Nicola took part in a clinical trial after it was recommended by her oncologist. She has shared her experience with us.
In November 2016 at the age of 30, following a laparotomy for removal of a suspected ovarian cyst, I was diagnosed with stage IIIC high grade endometrioid ovarian cancer. Now a year, two surgeries and six rounds of chemotherapy later, I am back at work - and my scans show no evidence of disease.
I was treated at the Clatterbridge Cancer Centre on the Wirral, and was part of the ICON8B clinical trial. I hadn’t considered taking part in a clinical trial until I was told of my eligibility for the trial during my first oncology appointment, the only issue was whether there would be enough time before treatment was scheduled for me to be enrolled. Although I’d not given clinical trials any thought before, once I was told it was a possibility, I wanted it more than anything.
I was given an appointment with a nurse from the trials team, Michelle, who explained the details of how the trial worked and what would be involved. She explained that there would be three different strands of the trial, how the treatment differed slightly in each strand, and how my allocation to a certain strand would be randomised by a computer.
I attended hospital every Monday from December until February when I had an eight week break for surgery before resuming weekly treatment until June. At the beginning of every round (every three weeks) I would complete a 'quality of life' questionnaire. This included questions about my overall wellbeing - had I felt sick after the previous treatment? Had my normal routine had been disrupted? I was also asked to score my quality of life that week on a scale of 1 -100. The questionnaire was a good distraction while I was having treatment.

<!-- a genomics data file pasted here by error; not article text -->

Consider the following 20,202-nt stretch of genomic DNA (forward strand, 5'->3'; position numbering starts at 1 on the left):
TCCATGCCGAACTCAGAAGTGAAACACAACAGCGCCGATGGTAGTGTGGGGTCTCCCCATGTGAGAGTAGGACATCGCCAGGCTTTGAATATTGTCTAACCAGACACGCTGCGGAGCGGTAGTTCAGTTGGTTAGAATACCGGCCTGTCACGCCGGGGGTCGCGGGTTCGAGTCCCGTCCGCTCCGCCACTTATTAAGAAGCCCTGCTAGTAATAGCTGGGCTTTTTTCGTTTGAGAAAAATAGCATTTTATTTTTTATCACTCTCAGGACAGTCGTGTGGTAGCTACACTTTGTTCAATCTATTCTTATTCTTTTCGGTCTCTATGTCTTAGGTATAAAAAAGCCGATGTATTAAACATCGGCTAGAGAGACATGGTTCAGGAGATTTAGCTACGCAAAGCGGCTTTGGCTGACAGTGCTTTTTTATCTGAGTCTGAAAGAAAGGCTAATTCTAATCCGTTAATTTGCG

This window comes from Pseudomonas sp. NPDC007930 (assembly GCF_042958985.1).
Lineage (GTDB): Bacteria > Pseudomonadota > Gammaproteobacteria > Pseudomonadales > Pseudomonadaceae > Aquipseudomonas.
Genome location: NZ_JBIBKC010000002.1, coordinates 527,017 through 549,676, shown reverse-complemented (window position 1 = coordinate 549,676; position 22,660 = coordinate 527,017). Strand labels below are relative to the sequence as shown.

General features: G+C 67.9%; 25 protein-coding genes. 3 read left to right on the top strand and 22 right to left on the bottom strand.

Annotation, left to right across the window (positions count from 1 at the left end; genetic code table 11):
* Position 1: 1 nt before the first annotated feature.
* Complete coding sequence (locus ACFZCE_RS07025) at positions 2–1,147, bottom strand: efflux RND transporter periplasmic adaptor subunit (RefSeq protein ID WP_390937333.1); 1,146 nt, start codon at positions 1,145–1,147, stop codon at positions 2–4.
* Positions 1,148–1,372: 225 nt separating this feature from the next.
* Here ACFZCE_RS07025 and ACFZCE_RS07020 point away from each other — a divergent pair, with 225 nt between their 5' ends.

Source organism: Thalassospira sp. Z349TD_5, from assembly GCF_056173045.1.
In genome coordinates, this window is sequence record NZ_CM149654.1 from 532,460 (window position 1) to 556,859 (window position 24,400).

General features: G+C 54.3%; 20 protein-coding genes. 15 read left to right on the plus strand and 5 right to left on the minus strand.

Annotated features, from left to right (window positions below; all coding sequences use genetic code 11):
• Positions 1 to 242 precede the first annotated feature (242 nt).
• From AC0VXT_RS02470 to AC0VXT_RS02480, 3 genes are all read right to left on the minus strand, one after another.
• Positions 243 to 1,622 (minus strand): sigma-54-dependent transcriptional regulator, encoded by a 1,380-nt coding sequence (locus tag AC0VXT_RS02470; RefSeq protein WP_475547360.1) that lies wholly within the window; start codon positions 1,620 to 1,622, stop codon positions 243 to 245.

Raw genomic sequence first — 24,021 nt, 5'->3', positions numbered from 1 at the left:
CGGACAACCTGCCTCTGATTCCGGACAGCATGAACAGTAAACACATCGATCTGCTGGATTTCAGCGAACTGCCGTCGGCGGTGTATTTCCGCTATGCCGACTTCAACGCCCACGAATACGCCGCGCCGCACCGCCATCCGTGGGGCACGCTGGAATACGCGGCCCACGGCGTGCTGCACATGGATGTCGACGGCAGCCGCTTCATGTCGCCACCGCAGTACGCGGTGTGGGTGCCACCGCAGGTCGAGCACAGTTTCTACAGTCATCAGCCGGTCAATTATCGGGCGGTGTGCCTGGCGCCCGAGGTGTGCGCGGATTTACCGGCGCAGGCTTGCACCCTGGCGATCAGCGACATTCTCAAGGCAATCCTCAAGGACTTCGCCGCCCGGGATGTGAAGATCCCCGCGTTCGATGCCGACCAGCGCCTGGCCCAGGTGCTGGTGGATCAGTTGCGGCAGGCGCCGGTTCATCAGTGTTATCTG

As well as weekly appointments and blood tests I had additional CT scans to provide data for the trial. Despite the ‘scanxiety’ (anxiety before a scan result), I found these additional scans reassuring - it’s comforting to know that someone is still keeping an eye on you.
Throughout my treatment I have been very close to my trials team. Michelle, Gail and Becky have all been at the end of a phone whenever I’ve had a wobble or a query, and they have even rearranged checkup appointments to fit around work now that I am back full time. Through taking part in the trial I feel like I have been able to give something back, which may help women with a similar diagnosis to me in the future. It helps me take a positive from my experience.
For anyone considering whether to take part in a trial, I’d say go for it! For me it was a no-brainer - you may benefit and you will certainly help future generations of women who are diagnosed with ovarian cancer.
Find out more
- For trials available to you check out the Ovarian Cancer Clinical Trials Information Centre.
- Donate to fund more research to develop new treatments for ovarian cancer.